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William C. Smith

revised by Peter Ward Jones

(b ?London, 1695–1705; d ?London, after1742). English music seller and publisher, father of organist and composer Benjamin Cooke. He was active in London from 1726 to 1743, and published a considerable number of vocal and instrumental works, some of them obviously pirated from other publishers, others under licence as authoritative first editions. His publications were mostly in a heavy bold style, but some were engraved in a lighter style by Thomas Cross. After Cooke’s death or retirement some of his plates were acquired by John Johnson (ii), who reissued copies from them. Cooke’s publications include Roseingrave’s XII Solos for a German Flute (1730), Handel’s Sonatas op.2 (c1733) and 42 ‘suites’ by Domenico Scarlatti in two volumes (1739). His most interesting publication, however, was that of the five books of sonatas and the 12 concertos of Corelli issued in 1732. Not only do these constitute a collected edition of the composer’s works, but all, including the concertos, were published in score expressly for study purposes, an extraordinary form of publication for instrumental music at that time. Cooke’s plates were used well into the 19th century for reissues of these works....

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W. Thomas Marrocco and Mark Jacobs

American music publishing firm, based in New York. It was founded in 1929 by Alma M. Wertheim as a non-profit-making organization for aiding and disseminating the music of American composers. Its catalogue included works by Citkowitz, Copland, Gruenberg (including his opera The Emperor Jones), Roy Harris, Piston, Sessions, Thomson, Wagenaar and Whithorne. In ...

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(b Wawrzeńczyce, 1606; d Vienna, May 21, 1674). Viennese printer of Polish birth. He studied in Kraków, where he also learnt printing and managed a small press. In 1640 he married the widow of the printer Matthäus Formica (fl 1615–39) and assumed management of his shop on the Kölnerhof; later he became a printer for the university and court book printer. In 1649 he bought the remainder of the Formica shop, including the music type of Leonard Formica (fl 1590–1615), and in 1655 he moved to a larger building on Unteren Bächerstrasse; known as the Cosmeroviushaus, it had five presses, more than 150 sets of type and a foundry. At his death his printing properties were transferred to his son Johann Christoph (1656–85) and thence, as the ‘Cosmerovische Erben’, to Johann’s widow Theresia (until 1686), Matthäus’s widow Susanna Christina (until 1698...

Article

Alan Pope

French firm of music publishers. It began in Paris in 1880 when Costallat (d 1901) went into partnership with William Enoch. Enoch Frères & Costallat were the sole agents in France for the German music publishers Litolff. In 1895 Costallat set up on his own in the rue de la Chaussée-d’Antin, and in ...

Article

Stefano Ajani

(b Naples, Dec 7, 1827; d Naples, March 30, 1879). Italian music publisher, lawyer, poet, writer and politician. He studied the piano with F. Festa, composition with Salvatore Pappalardo and also learnt some music from his father, Guglielmo Cottrau (b Paris, 9 Aug 1797; d Naples, 31 Oct 1847), a gifted amateur double bass player and director of the Girard firm. In 1846 Teodoro succeeded his father at Girard’s and in 1848 became joint owner, carrying on independently from 1855. He republished with greater success his father’s edition of Neapolitan songs, Passatempi musicali. Besides the anthology Cottrau’s much admired publications include L’ape musicale pianistica, collections of romanze, neopolitan songs, piano pieces particularly by Neopolitan composers and vocal scores of operas including Verdi’s Simon Boccanegra and Herold’s Le pré aux clercs, for which he provided a translation and promoted the Italian première at the Teatro Filarmonico, Naples (...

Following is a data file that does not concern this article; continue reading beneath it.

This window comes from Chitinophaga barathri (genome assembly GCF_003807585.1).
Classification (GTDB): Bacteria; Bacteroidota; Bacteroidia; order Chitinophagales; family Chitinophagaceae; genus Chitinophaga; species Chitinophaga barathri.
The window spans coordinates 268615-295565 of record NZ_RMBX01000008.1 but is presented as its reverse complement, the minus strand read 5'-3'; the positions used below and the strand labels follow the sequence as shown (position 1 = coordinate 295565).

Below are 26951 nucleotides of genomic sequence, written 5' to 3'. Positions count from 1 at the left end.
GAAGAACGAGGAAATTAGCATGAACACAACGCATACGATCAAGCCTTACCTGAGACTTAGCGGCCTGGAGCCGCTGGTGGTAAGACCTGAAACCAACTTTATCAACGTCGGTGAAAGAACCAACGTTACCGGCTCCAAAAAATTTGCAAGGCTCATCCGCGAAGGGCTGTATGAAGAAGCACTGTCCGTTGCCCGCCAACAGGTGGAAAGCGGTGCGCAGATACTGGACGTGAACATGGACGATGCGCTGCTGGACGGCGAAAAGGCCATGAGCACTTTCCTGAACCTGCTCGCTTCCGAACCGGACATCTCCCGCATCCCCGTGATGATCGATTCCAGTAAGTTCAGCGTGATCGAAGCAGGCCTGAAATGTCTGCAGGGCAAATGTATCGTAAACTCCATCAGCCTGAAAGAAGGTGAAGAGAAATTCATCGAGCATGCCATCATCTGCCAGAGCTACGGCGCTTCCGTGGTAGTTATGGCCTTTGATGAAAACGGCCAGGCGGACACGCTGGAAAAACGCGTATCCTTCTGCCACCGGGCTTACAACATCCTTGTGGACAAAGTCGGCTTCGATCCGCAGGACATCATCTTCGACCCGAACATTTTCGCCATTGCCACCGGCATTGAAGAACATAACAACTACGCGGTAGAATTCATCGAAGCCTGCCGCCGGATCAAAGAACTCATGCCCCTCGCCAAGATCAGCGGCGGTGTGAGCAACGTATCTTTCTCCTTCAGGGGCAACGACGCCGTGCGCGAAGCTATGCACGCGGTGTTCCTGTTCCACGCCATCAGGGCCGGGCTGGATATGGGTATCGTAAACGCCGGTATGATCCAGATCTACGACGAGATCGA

Article

Rita H. Mead

revised by Diane Pecknold

[CMF]

Nonprofit educational organization dedicated to preserving and disseminating the history of American country music. Established in 1964 by the Country Music Association, the two organizations initially shared a single staff, but in 1971, Bill Ivey was appointed director and the foundation became an administratively autonomous entity. In 1998, Kyle Young succeeded Ivey as director. The foundation oversees the Country Music Hall of Fame and Museum and the Frist Library and Archive. The hall of fame was founded in 1961, but was housed in the Tennessee State Library until 1967, when the first museum building opened at the north end of Music Row. In 2001, the museum and foundation moved to a new building in downtown Nashville, and by 2010, comprised a staff of approximately 70 scholars, educators, curators, and librarians. In addition to the museum and library, the foundation manages the landmark RCA Studio B and Hatch Show Prints, a historic poster letterpress. The foundation’s education department organizes lectures and demonstrations in schools throughout Tennessee and the region, and the Country Music Foundation Press, in partnership with Vanderbilt University Press, publishes reprints and new works on country music. From ...

Article

County  

Benjamin J. Harbert

Record label. Established in New York in 1963 by David Freeman, County Records has helped to preserve and disseminate old-time music through re-releases of prewar string bands and field recordings. The original LP anthologies brought together 78s from Freeman’s collection of 1920s music; these artists include The Skillet-Lickers, Charlie Poole, and Uncle Dave Macon. In 1964, Freeman worked with Charles Faurot, who collected field recordings of living banjo players who played in the older clawhammer style. The best known work to come from this County series is the three volume Clawhammer Banjo. These records of Southeastern clawhammer banjo became source material for a new generation of revivalists who otherwise would not have heard these musicians. The 15 musicians recorded include Kyle Creed, Tommy Jarrell, and Wade Ward (the latter had also been recorded by folklorist Alan Lomax in 1959). In 1974, Freeman relocated County Records to the small town of Floyd, Virginia and grew the label through retail mail order. The label continues to reissue old-time and bluegrass music digitized on CDs. They also sell related books and video....